16 October 2008

Yanks maxed out bigtime...

New Credit Card Behavior Study from S&P Highlights Growing Strain on American Consumers

Last update: 12:07 p.m. EDT Oct. 15, 2008
NEW YORK, Oct 15, 2008 /PRNewswire via COMTEX/ -- As the downturn in the economy deepens, U.S. credit card users are increasingly having a difficult time managing their personal debt according to the results of a new survey by Standard & Poor's about how American consumers use credit cards to manage personal debt.
With declining home prices and rising inflation, credit cards have solidified their place in consumers' wallets, although credit cards are being used as a source of cash rather than a substitute for it. The survey showed that 10% of Americans are taking out more cash advances on their credit cards than in the past.
The survey also showed U.S. credit card users are struggling under a burden of high credit card balances. One in five individuals surveyed indicate they are "sometimes" (14%) or "always" (6%) unable to pay their credit card and/or loan(s) balances each month. An additional 8% can only make minimum payment required and another 8% either always or sometimes pay less than the minimum.
In terms of the dollar value of balances carried by credit card users, 22% have between $5,000 and $20,000 in credit card debt, while 3% have more than $40,000 in credit card debt. When looking at their debt as a percentage of their available credit, 25% are at or near the maximum limit of their primary card with an additional 20% are at or near the limit of their secondary card. Over the past year, 13% of respondents have found it a lot more difficult to keep up with credit card payments, while 25% have found it somewhat more difficult. That compares to just 10% who said it was less difficult.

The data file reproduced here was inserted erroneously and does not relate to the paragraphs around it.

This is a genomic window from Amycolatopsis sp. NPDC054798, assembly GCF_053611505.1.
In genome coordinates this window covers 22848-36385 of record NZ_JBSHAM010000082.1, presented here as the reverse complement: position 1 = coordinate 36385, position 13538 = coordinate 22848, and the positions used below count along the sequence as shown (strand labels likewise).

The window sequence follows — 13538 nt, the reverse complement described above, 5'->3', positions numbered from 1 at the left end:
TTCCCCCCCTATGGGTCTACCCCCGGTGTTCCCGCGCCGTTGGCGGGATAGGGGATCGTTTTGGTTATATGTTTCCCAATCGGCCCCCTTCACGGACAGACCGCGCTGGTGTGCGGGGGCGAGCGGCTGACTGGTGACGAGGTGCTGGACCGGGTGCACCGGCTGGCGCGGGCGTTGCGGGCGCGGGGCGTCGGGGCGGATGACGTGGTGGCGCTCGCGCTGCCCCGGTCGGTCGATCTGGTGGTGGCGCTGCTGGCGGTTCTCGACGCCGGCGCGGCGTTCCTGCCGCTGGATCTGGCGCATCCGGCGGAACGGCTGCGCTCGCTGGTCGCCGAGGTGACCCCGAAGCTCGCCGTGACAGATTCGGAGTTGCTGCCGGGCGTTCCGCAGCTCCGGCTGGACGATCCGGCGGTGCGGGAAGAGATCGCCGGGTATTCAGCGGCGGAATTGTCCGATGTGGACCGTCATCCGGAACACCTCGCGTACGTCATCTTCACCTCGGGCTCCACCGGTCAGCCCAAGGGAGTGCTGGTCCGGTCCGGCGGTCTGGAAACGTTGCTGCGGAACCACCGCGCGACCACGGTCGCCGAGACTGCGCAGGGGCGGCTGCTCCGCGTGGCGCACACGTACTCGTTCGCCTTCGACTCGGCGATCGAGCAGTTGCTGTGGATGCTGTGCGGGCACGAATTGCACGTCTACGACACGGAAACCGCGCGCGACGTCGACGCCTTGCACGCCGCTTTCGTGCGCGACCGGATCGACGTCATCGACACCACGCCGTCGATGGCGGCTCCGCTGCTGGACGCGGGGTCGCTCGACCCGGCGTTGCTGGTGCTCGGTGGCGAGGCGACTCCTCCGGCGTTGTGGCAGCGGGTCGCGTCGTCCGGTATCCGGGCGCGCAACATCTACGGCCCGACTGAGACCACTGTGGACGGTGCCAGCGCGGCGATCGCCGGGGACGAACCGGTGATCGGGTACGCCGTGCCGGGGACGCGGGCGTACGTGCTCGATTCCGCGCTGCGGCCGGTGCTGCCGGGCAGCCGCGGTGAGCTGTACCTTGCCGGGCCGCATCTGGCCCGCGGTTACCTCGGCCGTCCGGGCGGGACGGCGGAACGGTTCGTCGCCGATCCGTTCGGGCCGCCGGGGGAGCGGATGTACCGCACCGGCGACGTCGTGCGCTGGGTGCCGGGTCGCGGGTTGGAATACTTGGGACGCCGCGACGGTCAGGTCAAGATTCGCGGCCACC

When asked to prioritize their monthly bills, 35% of respondents said their mortgage was the bill they would pay first while 26% of those surveyed said it was their credit cards.
"This survey bears out the change in consumer behavior we've heard about during the last 18 months. Homeowners almost always paid their mortgage first, now over a quarter of Americans say their credit card is the monthly bill with the highest priority," said David Wyss, Chief Economist of Standard & Poor's. "With the value of homes dropping, consumers are no longer able to refinance their credit cards into home equity loans. As a result, we should expect to see the rise in balances and delinquencies continue."
The findings of the study generally confirm what we are seeing in securitized card receivables. As we anticipated in our scenario analyses, losses have continued to increase in line with the economic downturn. However, thus far, S&P-rated credit card ABS have demonstrated more resiliency compared with other securitized asset types. Relative ratings stability in card ABS to date may be explained by the fact that about 85% of S&P-rated outstanding card ABS are backed by assets originated by the top 6 large, well capitalized, highly rated U.S. banks. We believe these lenders are experienced in managing portfolios through multiple business and economic cycles. Additionally, there are few S&P-rated pure non-prime pools left in the market due to consolidations and exits of non-prime card lenders over the past years.
For more information on S&P's views on credit card ABS, please see Scenario Analysis: Prime U.S. Credit Card ABS May Dodge Defaults But Still See Downgrades Under Higher Peak Loss Forecast published on October 6, 2008.

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